Dissertation/Thesis Abstract

The author has requested that access to this graduate work be delayed until 2021-02-13. After this date, this graduate work will be available on an open access basis.
Modifiable and Non-Modifiable Risk Factors for Pelvic Organ Prolapse
by Giri, Ayush, Ph.D., Vanderbilt University, 2015, 290; 13835052
Abstract (Summary)

Background and Motivation: Obesity is most likely one of the few modifiable risk factors for pelvic organ prolapse (POP). Several studies have evaluated the association between body mass index (BMI) and POP, and have reported a wide range of effect estimates ranging from negative and null to positive associations. The objectives for this study were to perform a systematic review and meta-analysis of articles published in the medical literature to: 1) provide a quantitative summary of the direction and magnitude of measures between of obesity and POP, and 2) identify potential factors which may explain heterogeneous findings across studies.

Methods: We searched PubMed for original research articles which evaluated the association between measures of obesity and POP up to June 18, 2015. Eligible studies for meta-analysis were analytical observational studies published in English that reported the risk ratios (relative risk, odds ratio or hazard ratio) for categories of body mass index (overweight and obese) in relation to POP. Inverse variance weighted random-effects models were used to evaluate and report the associations with POP from case-control, cross-sectional and cohort studies for overweight and obese BMI categories compared with women in normal-weight category (BMI < 25 kg/m2</super>). Visual examination of funnel plots and Egger’s test were used to evaluate publication bias. Sub-group analyses were performed to evaluate potential sources of heterogeneity for the following study attributes: method of POP assessment (objectively measured POP of any grade, symptomatic self-reported POP, objectively measured clinically significant POP), whether studies adjusted for key covariates (no, yes), percent of post-menopausal women in study (<33%, 33%-<67%, and ≥ 67%), whether studies used standard World Health Organization BMI categories (no, yes) and study design (cross-sectional, cohort, and case-control).

Results: A total of 22 eligible studies provided 21 effect estimates for meta-analysis of the overweight BMI category and 14 effect-estimates for meta-analysis of the obese BMI category, both compared with the normal weight category (referent: BMI < 25 kg/m2</super>). Compared with the referent BMI category, women in the overweight and obese category had meta-analysis risk ratios of at least 1.33 (95% Confidence interval [CI]: 1.16, 1.52; I2: 63%) and 1.41 (95% CI: 1.24, 1.60; I 2: 39%), respectively. We report some evidence of publication bias in one of our overweight category meta-analysis set. Subgroup analyses showed that eligible case-control studies were more likely to report larger effect estimates than cross-sectional or cohort study designs. Risk ratios for objectively measured clinically significant POP were higher than risk ratios for other measurements of POP, both in the overweight and obese analysis categories. Studies with smaller percent of post-menopausal women tended to report larger effect estimates for overweight and obese categories than studies with larger percentage of post-menopausal women. Only one eligible study included in the meta-analysis performed a prospective assessment of BMI and POP. Only two studies in the literature reported associations between waist-circumference and POP.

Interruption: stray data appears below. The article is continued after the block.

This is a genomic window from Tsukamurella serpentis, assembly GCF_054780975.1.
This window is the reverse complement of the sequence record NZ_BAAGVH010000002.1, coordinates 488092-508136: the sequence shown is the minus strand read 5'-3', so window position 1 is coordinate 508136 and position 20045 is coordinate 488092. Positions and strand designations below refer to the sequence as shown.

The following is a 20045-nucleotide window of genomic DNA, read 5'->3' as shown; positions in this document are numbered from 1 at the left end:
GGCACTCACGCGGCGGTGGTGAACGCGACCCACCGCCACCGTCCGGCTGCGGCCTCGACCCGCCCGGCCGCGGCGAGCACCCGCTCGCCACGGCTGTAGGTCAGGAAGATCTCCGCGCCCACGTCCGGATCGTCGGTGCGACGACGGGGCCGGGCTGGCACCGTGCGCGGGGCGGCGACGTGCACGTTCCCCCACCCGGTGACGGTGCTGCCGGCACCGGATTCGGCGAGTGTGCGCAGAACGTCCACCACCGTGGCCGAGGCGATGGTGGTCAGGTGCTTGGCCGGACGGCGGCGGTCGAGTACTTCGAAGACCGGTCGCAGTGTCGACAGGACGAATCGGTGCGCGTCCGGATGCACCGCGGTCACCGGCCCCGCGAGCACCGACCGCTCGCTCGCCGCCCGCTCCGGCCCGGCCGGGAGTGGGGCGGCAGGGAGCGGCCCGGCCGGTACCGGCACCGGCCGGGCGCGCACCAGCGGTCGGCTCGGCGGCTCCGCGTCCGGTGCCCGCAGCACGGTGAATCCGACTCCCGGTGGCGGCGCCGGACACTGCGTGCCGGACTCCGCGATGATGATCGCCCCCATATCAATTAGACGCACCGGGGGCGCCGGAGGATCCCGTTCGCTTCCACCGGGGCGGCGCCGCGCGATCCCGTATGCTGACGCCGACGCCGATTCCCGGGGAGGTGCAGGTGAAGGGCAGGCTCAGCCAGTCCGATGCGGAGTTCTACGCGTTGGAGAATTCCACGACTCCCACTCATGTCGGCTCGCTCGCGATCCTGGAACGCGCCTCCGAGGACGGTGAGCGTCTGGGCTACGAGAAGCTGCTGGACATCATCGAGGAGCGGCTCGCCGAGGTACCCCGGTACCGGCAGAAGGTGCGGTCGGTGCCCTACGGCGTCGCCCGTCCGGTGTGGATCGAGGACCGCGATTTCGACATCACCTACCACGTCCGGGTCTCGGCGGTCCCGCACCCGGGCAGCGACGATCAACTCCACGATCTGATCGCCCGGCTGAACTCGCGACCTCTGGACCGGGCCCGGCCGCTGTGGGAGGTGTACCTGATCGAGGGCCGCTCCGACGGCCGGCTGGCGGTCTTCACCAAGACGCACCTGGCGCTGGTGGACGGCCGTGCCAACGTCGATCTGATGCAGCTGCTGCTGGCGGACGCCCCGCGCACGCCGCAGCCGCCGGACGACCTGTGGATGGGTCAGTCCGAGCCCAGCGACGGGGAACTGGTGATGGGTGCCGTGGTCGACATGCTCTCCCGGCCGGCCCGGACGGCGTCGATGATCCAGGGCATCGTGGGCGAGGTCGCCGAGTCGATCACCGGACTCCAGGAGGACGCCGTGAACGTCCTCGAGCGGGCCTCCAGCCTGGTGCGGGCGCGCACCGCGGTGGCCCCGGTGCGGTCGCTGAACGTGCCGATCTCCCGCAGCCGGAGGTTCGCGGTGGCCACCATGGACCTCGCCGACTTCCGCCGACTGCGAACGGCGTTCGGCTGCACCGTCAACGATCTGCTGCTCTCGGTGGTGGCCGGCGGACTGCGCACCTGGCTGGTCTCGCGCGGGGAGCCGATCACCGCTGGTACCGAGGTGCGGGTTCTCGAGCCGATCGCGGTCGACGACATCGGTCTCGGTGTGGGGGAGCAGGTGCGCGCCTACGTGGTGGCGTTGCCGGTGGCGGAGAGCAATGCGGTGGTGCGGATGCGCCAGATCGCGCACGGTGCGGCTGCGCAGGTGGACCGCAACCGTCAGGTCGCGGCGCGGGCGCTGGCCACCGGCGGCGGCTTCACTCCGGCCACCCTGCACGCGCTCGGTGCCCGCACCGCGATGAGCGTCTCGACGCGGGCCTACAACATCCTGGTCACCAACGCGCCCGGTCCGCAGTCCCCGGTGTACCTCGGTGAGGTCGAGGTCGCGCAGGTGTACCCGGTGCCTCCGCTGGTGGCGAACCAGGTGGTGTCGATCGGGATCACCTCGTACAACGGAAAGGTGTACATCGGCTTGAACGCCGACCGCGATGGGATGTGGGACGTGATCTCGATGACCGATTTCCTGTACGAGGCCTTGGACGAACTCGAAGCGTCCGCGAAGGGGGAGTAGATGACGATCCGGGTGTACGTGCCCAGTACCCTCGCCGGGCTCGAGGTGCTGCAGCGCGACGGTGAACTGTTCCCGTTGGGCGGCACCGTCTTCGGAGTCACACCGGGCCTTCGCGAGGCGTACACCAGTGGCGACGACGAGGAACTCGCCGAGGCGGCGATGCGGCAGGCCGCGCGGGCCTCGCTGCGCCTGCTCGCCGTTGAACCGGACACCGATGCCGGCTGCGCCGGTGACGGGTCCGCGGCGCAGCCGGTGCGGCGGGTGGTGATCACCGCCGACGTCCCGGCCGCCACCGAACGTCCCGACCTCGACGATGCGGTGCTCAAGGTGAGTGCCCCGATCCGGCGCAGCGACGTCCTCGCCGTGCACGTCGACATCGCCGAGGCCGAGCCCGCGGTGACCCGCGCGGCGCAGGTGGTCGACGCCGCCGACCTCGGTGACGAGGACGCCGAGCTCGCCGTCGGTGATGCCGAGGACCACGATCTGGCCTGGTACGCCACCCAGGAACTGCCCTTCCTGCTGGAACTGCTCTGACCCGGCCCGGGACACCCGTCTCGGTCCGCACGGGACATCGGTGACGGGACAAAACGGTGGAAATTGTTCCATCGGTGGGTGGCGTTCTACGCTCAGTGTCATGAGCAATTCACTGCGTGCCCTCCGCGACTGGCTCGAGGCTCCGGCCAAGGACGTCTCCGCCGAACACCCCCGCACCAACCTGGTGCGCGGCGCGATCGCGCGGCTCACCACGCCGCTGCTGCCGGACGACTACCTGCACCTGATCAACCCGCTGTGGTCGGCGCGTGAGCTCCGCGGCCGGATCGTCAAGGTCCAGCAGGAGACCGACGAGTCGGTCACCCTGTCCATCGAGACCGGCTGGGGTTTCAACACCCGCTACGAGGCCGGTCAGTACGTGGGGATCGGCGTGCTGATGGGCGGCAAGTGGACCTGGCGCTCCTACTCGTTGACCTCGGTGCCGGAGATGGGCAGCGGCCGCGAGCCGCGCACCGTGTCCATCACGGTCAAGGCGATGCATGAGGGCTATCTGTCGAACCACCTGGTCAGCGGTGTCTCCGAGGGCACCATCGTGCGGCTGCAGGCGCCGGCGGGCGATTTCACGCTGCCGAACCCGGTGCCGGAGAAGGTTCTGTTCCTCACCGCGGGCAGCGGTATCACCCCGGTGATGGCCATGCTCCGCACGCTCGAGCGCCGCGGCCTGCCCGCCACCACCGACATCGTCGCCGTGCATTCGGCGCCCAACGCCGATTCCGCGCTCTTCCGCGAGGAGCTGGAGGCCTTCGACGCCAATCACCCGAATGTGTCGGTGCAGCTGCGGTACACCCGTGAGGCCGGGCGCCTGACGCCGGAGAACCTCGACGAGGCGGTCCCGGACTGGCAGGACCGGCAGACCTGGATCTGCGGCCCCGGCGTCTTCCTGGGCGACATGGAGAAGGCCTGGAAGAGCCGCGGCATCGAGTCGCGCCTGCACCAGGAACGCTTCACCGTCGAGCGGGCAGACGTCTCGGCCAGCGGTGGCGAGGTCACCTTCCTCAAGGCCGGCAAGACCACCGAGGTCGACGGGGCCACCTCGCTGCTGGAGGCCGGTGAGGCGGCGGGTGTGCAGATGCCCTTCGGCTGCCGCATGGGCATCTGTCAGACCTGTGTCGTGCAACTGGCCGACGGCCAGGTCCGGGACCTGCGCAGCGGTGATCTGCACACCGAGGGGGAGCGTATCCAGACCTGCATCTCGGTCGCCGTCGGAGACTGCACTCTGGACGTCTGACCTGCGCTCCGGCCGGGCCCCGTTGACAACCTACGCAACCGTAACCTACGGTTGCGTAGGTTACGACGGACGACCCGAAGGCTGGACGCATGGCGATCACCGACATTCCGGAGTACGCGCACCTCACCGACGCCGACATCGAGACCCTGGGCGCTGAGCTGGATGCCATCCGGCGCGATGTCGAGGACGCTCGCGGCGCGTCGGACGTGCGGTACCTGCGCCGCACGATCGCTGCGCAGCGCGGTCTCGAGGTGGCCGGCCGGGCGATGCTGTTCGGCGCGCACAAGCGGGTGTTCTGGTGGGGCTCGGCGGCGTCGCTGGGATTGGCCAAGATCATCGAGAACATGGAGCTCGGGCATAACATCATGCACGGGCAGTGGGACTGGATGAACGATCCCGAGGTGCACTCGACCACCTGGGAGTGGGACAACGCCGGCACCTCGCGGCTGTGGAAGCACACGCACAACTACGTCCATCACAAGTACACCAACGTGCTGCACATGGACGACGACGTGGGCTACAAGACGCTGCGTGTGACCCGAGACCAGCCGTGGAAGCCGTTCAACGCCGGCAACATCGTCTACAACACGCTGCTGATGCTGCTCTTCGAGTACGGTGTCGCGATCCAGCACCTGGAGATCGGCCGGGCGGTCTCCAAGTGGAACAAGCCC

Conclusions: In conclusion, our meta-analysis suggests being overweight or obese increased risk for having POP compared with women who had BMI in the normal range. Mechanistic studies and larger prospective investigation of obesity measures in addition to BMI are needed to understand underlying mechanisms and establish causality.

Indexing (document details)
Advisor: Edwards, Todd L.
Commitee: Aldrich, Melinda C., Edwards, Todd L., Hartmann, Katherine E., Li, Bingshan, Velez Edwards, Digna R.
School: Vanderbilt University
Department: Epidemiology
School Location: United States -- Tennessee
Source: DAI-B 80/06(E), Dissertation Abstracts International
Source Type: DISSERTATION
Subjects: Genetics, Public health, Epidemiology
Keywords: Admixture mapping, Epidemiology of POP, Gene-environment interactions, Obesity and pelvic organ prolapse, Women's health
Publication Number: 13835052
ISBN: 9780438821323
Copyright © 2019 ProQuest LLC. All rights reserved. Terms and Conditions Privacy Policy Cookie Policy
ProQuest